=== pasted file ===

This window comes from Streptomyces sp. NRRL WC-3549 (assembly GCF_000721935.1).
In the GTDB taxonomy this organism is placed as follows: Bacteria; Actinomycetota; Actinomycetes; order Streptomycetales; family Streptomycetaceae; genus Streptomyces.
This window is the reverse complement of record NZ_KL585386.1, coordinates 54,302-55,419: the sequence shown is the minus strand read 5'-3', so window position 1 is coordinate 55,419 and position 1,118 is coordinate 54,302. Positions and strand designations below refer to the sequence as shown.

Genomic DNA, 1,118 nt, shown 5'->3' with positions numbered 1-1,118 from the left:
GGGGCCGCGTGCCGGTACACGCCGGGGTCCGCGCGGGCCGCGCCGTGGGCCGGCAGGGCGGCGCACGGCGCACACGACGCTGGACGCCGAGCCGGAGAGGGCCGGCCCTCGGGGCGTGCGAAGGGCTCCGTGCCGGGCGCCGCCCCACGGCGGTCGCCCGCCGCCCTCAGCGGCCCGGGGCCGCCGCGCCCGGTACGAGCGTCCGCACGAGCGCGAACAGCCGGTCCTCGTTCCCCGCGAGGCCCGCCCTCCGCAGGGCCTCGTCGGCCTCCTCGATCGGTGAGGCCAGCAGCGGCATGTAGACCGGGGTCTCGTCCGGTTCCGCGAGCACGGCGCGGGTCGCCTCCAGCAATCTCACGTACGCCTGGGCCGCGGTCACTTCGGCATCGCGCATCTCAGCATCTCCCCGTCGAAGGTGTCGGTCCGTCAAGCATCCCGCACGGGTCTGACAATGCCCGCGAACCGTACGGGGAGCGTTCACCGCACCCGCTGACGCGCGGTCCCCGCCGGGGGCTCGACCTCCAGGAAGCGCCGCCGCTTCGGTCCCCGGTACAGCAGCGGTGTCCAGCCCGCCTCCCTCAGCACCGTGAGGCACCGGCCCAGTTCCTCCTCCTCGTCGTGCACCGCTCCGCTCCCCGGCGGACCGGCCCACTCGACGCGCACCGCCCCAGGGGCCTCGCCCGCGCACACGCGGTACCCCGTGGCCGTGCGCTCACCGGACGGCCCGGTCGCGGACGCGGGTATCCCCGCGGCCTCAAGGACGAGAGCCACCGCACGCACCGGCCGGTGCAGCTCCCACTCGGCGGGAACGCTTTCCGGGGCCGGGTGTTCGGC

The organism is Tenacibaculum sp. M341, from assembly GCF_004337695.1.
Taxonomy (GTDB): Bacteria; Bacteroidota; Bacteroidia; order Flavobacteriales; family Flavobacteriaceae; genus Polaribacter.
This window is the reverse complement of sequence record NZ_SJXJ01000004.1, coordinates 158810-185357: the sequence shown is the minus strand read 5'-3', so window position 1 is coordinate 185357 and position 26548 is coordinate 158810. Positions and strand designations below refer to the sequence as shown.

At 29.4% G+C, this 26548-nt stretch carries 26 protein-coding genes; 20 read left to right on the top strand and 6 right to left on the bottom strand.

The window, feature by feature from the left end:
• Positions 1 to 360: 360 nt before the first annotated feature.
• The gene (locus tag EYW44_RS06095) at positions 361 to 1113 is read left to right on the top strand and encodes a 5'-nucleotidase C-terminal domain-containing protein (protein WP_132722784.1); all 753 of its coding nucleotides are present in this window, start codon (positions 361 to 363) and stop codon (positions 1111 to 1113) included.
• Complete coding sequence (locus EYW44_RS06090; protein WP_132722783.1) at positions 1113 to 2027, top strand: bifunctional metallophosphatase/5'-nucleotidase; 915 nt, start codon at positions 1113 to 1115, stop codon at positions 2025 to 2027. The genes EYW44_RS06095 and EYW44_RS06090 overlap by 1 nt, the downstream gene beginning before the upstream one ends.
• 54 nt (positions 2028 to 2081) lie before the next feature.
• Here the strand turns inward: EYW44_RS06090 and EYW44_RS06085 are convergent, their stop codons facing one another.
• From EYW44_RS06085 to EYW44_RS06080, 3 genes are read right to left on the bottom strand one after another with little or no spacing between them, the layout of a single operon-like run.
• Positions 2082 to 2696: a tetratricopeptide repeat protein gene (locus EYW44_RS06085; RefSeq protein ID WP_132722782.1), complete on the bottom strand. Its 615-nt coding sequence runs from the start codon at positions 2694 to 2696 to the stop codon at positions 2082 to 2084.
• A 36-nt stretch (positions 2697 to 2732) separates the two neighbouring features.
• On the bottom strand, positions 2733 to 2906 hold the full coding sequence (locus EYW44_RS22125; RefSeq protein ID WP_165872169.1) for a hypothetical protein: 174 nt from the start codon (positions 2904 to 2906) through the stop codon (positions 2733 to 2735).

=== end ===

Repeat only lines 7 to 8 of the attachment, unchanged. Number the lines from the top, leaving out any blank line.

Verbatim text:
Taxonomy (GTDB): Bacteria; Bacteroidota; Bacteroidia; order Flavobacteriales; family Flavobacteriaceae; genus Polaribacter.
This window is the reverse complement of sequence record NZ_SJXJ01000004.1, coordinates 158810-185357: the sequence shown is the minus strand read 5'-3', so window position 1 is coordinate 185357 and position 26548 is coordinate 158810. Positions and strand designations below refer to the sequence as shown.